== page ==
If Los Angeles were a Christmas tree, then Beverly Hills would be the star at the top. Year after year, the City has pulled out all the stops for the holiday season. Palm trees and lamp poles are festooned with lights; artworks spring to life and crowds jostle to enjoy Instagram-worthy holiday festivities.
If this were a normal year, we would all expect the same.
“We would be having installations and dancers and performers and Santa coming down with the reindeer,” Kathy Gohari, Vice Chair of the Rodeo Drive Committee, told the Courier. “And we would have fireworks, we would have a huge stage where everybody would be invited to come and join us and dance the night away. None of that is happening.”
As with every routine, tradition, and expectation, the pandemic has upended the holidays in Beverly Hills. With a one-two punch of economic restrictions and shrunken tax revenue, the City has had to scale back its ambitions for holiday decorations. But with a greater need than ever for the economic boost of the season, the Rodeo Drive-Special Events-Holiday Program Committee has sent the Beverly Hills City Council a proposal that Gohari said does not skimp on glamour. The City Council will vote on the plans at its Oct. 13 Regular Meeting.
“Rodeo Drive is all about glamour and fashion and happiness,” said Gohari, who also works as the Director of Client Engagement for Valentino. “As someone who has worked in fashion my entire life, over three decades, I’ve had the pleasure of attending many, many fashion shows in Europe. And this year we’re all grounded. No one gets to go anywhere. So, we brought the fashion show to Rodeo Drive.”
The proposed decorations will transform the median of Rodeo Drive into a catwalk, with nine mannequins modeling gowns “of jeweled toned faux florals, faux winter foliage and reflective embellished accents of metallic holiday ornaments,” according to a presentation by J. Ben Bourgeois, Inc., the event production company contracted by the City.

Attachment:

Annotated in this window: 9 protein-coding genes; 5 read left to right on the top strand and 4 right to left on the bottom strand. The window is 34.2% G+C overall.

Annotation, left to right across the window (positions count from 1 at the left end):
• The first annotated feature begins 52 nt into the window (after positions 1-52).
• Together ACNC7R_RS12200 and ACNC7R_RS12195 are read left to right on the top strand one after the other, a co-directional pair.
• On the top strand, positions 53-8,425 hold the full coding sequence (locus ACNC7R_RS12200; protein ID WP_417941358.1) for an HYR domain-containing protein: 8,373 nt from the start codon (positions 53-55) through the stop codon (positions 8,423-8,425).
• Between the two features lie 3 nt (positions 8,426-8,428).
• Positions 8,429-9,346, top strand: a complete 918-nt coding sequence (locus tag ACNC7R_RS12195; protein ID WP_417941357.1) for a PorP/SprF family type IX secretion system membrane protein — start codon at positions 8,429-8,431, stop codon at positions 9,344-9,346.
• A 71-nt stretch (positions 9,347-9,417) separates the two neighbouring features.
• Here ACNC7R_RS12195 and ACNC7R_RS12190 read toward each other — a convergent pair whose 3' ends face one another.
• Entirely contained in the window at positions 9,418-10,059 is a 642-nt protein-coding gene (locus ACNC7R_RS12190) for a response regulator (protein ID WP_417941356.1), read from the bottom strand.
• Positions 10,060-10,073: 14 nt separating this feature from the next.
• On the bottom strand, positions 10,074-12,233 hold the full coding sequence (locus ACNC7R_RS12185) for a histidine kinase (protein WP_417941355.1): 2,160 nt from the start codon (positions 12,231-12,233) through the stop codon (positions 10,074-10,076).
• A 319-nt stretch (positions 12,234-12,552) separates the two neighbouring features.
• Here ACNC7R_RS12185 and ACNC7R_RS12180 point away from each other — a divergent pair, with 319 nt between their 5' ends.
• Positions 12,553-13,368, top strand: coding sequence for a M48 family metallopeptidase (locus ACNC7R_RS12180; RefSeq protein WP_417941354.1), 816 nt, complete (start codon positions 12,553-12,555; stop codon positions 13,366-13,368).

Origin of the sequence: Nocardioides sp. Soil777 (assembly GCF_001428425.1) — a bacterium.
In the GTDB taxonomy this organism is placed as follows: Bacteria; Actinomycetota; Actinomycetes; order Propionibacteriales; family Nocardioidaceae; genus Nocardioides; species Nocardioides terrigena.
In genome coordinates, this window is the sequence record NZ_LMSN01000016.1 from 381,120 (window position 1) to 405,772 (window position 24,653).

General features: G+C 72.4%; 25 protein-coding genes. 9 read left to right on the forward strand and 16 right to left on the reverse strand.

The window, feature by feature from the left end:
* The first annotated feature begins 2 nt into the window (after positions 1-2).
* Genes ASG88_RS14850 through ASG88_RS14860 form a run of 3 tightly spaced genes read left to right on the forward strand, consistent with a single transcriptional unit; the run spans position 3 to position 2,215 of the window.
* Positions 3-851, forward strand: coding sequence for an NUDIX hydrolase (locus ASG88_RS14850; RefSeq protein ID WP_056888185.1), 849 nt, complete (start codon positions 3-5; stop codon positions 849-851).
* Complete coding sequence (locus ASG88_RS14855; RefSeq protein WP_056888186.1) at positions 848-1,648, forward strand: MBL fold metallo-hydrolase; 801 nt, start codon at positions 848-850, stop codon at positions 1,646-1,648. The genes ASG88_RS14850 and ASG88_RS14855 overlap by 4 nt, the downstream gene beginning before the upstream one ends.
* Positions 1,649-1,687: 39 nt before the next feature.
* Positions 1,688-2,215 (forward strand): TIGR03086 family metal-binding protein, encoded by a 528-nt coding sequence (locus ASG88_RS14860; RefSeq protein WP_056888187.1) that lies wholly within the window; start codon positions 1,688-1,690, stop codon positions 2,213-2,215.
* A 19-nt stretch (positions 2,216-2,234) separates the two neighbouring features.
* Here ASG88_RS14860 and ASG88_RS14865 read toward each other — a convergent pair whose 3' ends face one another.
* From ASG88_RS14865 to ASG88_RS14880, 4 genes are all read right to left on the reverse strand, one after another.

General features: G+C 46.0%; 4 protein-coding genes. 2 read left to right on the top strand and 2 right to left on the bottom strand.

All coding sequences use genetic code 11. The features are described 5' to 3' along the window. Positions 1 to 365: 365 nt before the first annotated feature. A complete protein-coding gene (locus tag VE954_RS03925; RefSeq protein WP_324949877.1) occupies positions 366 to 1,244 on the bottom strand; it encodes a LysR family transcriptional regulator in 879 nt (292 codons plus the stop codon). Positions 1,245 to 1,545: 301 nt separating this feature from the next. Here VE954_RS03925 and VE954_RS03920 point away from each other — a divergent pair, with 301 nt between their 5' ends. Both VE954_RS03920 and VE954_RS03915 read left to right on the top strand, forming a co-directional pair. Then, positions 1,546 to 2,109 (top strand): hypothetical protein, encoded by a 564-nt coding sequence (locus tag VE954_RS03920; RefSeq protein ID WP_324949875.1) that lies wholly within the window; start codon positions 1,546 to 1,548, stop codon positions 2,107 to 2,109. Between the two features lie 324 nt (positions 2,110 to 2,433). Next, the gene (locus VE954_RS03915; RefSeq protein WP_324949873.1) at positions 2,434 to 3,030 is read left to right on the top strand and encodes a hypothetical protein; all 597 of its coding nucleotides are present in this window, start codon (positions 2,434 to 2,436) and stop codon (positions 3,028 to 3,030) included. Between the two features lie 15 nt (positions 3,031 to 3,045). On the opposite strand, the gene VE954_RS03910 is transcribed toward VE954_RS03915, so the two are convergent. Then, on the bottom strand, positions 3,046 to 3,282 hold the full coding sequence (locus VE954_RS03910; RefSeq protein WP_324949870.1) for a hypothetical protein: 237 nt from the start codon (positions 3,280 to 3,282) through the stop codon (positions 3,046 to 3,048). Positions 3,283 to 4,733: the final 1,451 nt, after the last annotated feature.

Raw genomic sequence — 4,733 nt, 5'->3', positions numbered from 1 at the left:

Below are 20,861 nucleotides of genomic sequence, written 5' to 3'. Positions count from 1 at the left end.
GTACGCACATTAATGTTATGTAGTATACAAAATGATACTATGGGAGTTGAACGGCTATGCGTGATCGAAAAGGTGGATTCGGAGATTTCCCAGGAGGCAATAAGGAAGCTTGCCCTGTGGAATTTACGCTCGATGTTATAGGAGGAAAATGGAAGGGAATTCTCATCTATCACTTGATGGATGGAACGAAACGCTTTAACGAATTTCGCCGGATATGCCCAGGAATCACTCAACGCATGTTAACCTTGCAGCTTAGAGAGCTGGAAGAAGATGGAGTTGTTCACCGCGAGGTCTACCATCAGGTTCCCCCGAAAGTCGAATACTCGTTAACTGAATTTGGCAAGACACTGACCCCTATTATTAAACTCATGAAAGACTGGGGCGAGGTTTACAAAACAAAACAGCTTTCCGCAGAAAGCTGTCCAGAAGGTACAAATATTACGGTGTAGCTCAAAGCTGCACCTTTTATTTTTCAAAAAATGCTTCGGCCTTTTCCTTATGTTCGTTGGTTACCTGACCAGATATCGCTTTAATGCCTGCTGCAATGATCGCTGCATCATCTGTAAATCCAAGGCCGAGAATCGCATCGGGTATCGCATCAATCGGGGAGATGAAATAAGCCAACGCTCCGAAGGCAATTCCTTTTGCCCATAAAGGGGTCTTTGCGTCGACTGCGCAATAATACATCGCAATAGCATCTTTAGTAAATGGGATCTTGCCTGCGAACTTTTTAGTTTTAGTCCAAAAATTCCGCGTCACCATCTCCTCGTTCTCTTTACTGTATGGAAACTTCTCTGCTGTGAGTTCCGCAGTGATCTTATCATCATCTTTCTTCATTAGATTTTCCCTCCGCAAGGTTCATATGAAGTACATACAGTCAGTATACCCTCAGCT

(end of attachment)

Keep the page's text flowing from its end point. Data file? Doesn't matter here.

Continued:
“Hopefully, if we do this installation right, you can stand on the sidewalk of Rodeo Drive and feel like you’ve actually gone to Paris, Milan, New York, and you’re sitting in a show,” Gohari said, describing the experience as a form of “therapy.”
“If you are a fan of fashion and appreciate glamour, this allows you to dream and be anywhere you want to be,” she said.
The proposal found general approval at the Sept. 29 Liaison Meeting, although questions were raised about the gender of the mannequins, which are all women.
“Is there any reason there wasn’t a male mannequin or two that was put in?” Mayor Lester Friedman asked the Committee.
“Because a tuxedo is not going to be very glamorous, nor will it look pretty with dark flowers,” Gohari explained at the meeting. “So, sir, unless you’re looking for a red or a green tuxedo, I think we were kind of out of luck with that option.”
And as Gohari later told the Courier, “There’s no way I’m going to put a green or a red tuxedo on a man.”
The price tag for the holiday proposal comes out to $352,702, a far cry from the $1.3 million the Committee requested in 2019. Last year, as a part of Beverly Hills Open Later Days (BOLD) program, the City put on 12 nights of programming, including live performances, a fireworks display, and an appearance by Santa. As COVID-19 shut down sectors of the economy, it also hit Beverly Hills’ tax base–a factor that went into this year’s process.
“We were very conscious about what we were doing and how we were doing it,” Gohari said. “We cut down on a lot of unnecessary production costs and we improvised and worked closely with the City to try to maximize all of the existing resources so that we would not be spending any unnecessary funds.”
Julie Wagner, CEO of the Beverly Hills Conference and Visitors Bureau, told the Courier that the economic impact of COVID-19 has only two other equivalents in recent memory: the aftermath of the Sept. 11 terrorist attacks and the 2008 Great Recession.
“I think that this has, by far, outweighed either of those events,” she said.
The holiday season represents a crucial lifeline for struggling businesses. The decorations, beyond offering a visual pick-me-up, encourage residents and visitors to shop and inject sorely needed funds into the local economy and the City’s coffers.
“This is one of the most important seasons to our retailers in the entire year, if not the most important,” she told the Courier. “It’s really critical for our city to continue to maintain a warm and welcoming and safe environment so that people will come out to do their holiday shopping.”
Gohari, who has spent three decades on Rodeo Drive, hopes the decorations give the community something else it has lacked since March. “This will be, hopefully, our first opportunity in the past six, seven, eight months to just have a happy moment, just something that is aesthetically beautiful,” she said. “I hope that it brings some joy to this city, to the visitors, to the residents.”